Sometimes a dog will begin snoring when on simple pain killers. Tranquilizers may also cause snoring, much for the same reason as when on muscle relaxers. This type of snoring is generally of no real concern.


Rex didn’t start snoring until he got up in age, and I have read that it’s pretty common for a dog to begin snoring as he ages.

But no one really says why that happens. Apparently, it’s not something to worry about. My guess is that as our dog ages, they sleep deeper and relax more. Maybe it’s a sign of contentment… I hope so. And I love it when I hear a little whispered “woof” now and then. So sweet.


… It could be as simple as your dog is snoring because he is sleeping in a weird position that is blocking the airways, like on his back… tongue lolling to the side… Quick, grab the camera!

How Can I Help My Labrador if It Snores and Sounds Congested?

If your Labrador snores and sounds congested, it could be due to allergies, obesity, or an underlying health issue. Here are a few Labrador health care tips to help: Keep your dog at a healthy weight, clean their bedding often, and consult with a veterinarian for any concerns.


Yes, dogs can have sleep apnea, but it’s very rare. If you notice that your dog’s breathing suddenly stops during the night, he could have sleep apnea.

They may jolt themselves awake and sit up to try to get oxygen. At the risk of sounding like an alarmist, sleep apnea can result in the sudden death of your sweet pet.

Visit your vet at the very first indication that apnea is possible.

All said, snoring can be innocent enough, and if it is a normal occurrence for your dog, it’s not a real concern. However, keep an eye out for the following red flags and see your veterinarian as soon as possible:

• A sudden change in your dog’s snoring. If he used to be a quiet sleeper and has started snoring, or if his snoring has escalated as of late, talk to your vet about it.

• If it seems your dog is having trouble swallowing or is choking on his food.

• Lethargy or excessive panting is accompanying his snoring.

• If your dog begins coughing or sneezing, in addition to snoring.

• Sudden nasal discharge. If the discharge is bloody or very thick, your dog needs to see a vet sooner, rather than later.

• Your dog gasps or chokes while snoring while sleeping.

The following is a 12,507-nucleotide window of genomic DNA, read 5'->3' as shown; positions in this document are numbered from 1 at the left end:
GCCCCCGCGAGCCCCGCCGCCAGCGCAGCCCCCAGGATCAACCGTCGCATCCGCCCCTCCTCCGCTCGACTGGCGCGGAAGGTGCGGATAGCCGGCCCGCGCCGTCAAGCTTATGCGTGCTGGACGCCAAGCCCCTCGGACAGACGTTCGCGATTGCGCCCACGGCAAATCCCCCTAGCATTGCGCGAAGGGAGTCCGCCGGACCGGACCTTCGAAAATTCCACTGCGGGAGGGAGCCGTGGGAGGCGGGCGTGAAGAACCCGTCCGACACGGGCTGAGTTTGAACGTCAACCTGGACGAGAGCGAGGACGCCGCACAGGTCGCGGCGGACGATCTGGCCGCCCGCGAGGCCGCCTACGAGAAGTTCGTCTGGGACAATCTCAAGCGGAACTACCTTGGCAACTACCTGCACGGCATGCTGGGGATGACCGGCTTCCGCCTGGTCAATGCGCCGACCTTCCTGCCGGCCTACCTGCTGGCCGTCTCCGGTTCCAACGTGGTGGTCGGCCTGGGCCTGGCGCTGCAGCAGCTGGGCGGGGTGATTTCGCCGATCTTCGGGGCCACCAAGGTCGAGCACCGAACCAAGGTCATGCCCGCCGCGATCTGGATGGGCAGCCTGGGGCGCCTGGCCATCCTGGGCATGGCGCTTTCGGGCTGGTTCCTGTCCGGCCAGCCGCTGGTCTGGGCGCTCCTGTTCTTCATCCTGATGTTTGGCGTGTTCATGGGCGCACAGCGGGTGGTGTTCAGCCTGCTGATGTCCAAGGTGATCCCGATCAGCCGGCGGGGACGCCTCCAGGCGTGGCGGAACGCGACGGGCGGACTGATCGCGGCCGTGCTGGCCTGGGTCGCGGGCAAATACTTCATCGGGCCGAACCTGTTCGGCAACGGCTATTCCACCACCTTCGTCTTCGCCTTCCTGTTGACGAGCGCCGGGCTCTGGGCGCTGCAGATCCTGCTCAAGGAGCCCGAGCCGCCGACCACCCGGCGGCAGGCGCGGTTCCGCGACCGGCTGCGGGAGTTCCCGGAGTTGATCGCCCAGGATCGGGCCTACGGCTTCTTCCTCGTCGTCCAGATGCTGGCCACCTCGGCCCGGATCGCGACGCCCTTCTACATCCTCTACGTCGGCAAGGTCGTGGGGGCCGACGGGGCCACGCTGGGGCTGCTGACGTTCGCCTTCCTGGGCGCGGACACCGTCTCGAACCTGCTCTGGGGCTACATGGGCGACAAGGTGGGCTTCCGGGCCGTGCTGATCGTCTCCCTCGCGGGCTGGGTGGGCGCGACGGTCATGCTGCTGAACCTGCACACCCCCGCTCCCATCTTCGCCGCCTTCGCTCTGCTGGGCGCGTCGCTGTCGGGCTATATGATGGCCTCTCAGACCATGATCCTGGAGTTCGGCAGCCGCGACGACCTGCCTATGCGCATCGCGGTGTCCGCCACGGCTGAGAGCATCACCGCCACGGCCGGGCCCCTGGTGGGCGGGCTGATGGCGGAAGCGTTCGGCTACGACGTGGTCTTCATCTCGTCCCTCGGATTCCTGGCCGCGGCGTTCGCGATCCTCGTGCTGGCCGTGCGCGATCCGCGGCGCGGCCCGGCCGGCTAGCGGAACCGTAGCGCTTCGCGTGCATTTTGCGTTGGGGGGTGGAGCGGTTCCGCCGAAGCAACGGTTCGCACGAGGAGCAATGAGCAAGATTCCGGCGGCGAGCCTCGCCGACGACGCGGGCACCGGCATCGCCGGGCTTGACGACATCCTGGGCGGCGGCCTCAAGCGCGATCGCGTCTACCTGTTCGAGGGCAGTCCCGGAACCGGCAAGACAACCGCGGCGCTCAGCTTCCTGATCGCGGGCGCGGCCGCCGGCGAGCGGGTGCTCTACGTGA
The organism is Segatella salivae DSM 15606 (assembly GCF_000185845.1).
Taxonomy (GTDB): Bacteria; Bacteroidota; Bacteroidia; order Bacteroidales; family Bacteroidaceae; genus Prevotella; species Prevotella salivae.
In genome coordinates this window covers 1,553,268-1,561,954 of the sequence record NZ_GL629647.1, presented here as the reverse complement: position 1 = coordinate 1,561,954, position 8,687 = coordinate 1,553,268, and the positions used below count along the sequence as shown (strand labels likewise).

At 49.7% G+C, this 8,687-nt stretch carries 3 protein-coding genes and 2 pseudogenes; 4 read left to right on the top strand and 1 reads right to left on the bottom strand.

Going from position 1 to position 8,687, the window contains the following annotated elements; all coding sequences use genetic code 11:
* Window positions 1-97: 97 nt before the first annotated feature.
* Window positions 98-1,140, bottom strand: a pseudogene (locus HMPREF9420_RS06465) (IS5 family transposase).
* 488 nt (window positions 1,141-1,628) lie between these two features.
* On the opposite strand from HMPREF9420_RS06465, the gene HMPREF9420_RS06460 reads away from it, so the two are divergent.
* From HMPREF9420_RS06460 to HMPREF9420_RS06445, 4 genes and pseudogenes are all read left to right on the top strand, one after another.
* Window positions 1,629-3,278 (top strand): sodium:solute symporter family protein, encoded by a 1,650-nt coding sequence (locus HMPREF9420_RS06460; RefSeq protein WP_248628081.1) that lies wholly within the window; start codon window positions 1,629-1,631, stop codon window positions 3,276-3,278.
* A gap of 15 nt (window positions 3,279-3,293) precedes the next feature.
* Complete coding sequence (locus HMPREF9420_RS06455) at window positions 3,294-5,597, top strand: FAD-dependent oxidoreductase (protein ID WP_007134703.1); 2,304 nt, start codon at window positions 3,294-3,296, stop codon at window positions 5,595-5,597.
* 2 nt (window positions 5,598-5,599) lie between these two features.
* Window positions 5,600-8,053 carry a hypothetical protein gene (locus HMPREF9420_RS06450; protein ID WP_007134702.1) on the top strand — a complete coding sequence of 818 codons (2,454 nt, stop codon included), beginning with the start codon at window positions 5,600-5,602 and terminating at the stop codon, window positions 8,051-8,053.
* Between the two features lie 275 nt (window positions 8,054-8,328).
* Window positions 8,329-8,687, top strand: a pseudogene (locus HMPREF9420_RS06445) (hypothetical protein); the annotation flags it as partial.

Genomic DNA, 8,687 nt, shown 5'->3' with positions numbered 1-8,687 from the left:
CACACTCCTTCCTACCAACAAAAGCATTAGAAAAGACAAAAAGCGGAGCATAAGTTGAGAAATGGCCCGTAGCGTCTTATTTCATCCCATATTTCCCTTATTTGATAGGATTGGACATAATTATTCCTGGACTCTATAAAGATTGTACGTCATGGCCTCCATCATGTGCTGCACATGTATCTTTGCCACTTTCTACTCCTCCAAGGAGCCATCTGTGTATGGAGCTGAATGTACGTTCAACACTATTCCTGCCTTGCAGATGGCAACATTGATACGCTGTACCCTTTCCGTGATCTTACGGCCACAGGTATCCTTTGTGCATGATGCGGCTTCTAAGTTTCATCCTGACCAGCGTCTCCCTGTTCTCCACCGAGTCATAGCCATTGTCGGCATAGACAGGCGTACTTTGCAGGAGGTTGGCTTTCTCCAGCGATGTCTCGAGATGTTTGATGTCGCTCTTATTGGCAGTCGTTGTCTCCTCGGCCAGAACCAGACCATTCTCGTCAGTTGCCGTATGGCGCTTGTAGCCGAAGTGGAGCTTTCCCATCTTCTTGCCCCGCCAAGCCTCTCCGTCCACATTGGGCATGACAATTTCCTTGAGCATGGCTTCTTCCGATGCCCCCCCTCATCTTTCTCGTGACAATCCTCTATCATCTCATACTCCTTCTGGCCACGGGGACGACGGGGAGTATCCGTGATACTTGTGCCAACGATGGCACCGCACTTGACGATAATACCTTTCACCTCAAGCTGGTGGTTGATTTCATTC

Do you know what’s best for my dog? Yes, I know you love your dog, but what is best for my dog? It’s not what you think. You think that what is best for my dog is whatever makes your dog happy, but that’s not what is best for my dog.

(You may ask yourself if you’re doing what’s best for your dogs, Let me know your Thoughts In The Comment Sections Below)

Related Posts

Warning: Undefined array key "preview" in /home/u198566027/domains/ on line 90

Warning: Undefined array key "preview" in /home/u198566027/domains/ on line 102

Warning: Undefined array key "preview" in /home/u198566027/domains/ on line 113

Warning: Undefined array key "action" in /home/u198566027/domains/ on line 113

Warning: Undefined array key "preview" in /home/u198566027/domains/ on line 75

Leave a Reply

Your email address will not be published. Required fields are marked *

Warning: Undefined array key "preview" in /home/u198566027/domains/ on line 79

Warning: Undefined array key "size" in /home/u198566027/domains/ on line 297

Hey yaa! Im Ashly and I love pets. Growing up in a house with 2 dogs, a cat, a parrot and many furry rodents; it was natural for me to have a profound affection for them. I created to create useful guides and articles on looking after your furry friends. The advice given on this site is our views and expertise, please consult a VET prior to testing anything. Hope my site helps you :)

Read more

Copyright © Generally Pets, 2021 
usercrossmenu linkedin facebook pinterest youtube rss twitter instagram facebook-blank rss-blank linkedin-blank pinterest youtube twitter instagram